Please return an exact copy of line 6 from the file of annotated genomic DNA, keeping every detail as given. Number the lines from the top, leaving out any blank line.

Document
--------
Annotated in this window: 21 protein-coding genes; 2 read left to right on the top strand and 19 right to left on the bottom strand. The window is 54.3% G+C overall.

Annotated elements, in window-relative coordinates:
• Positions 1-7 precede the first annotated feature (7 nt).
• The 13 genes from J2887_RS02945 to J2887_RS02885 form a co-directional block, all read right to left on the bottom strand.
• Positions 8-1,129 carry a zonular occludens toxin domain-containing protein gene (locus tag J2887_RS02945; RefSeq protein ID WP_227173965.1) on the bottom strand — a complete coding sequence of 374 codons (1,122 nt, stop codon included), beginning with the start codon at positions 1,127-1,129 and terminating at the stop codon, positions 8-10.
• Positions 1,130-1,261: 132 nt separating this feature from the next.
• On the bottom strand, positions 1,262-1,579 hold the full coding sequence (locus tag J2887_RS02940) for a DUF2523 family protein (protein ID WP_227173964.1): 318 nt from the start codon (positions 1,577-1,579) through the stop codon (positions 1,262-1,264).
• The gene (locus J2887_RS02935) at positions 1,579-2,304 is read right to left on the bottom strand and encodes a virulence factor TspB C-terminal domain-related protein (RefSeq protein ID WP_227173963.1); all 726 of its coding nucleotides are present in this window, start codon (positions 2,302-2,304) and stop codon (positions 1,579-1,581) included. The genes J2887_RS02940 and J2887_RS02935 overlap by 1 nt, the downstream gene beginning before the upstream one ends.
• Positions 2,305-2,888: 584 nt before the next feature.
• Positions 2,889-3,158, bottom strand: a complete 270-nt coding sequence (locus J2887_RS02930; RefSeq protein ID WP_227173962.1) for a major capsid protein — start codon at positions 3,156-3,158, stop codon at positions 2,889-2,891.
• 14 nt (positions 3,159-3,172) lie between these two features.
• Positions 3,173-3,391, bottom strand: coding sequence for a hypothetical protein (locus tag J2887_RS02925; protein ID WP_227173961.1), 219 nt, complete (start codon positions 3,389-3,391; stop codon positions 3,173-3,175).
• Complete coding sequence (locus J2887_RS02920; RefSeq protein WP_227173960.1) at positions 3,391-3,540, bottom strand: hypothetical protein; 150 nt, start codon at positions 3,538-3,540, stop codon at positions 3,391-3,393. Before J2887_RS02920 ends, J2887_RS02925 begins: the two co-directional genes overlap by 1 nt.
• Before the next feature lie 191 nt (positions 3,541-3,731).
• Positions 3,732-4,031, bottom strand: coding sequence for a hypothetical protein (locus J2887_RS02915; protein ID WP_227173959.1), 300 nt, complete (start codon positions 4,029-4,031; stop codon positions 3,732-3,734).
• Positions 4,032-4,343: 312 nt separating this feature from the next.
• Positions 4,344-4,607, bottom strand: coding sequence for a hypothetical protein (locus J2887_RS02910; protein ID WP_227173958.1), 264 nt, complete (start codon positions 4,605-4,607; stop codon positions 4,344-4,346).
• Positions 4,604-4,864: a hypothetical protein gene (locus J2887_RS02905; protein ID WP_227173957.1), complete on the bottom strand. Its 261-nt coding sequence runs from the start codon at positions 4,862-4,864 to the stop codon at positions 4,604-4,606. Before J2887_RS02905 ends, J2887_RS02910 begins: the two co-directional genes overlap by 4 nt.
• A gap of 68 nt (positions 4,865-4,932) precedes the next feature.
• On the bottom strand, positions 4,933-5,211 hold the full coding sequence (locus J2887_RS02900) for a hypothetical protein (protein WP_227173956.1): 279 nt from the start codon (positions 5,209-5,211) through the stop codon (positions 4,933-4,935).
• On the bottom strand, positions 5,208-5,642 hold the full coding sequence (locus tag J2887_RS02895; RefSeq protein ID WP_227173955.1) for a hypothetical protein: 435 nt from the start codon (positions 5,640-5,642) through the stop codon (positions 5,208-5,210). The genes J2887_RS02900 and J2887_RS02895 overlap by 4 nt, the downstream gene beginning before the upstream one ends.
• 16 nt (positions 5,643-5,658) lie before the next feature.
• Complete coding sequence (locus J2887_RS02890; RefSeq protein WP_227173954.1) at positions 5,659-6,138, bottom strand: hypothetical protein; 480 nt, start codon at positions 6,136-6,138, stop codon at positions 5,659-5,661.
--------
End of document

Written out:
• Positions 1,130-1,261: 132 nt separating this feature from the next.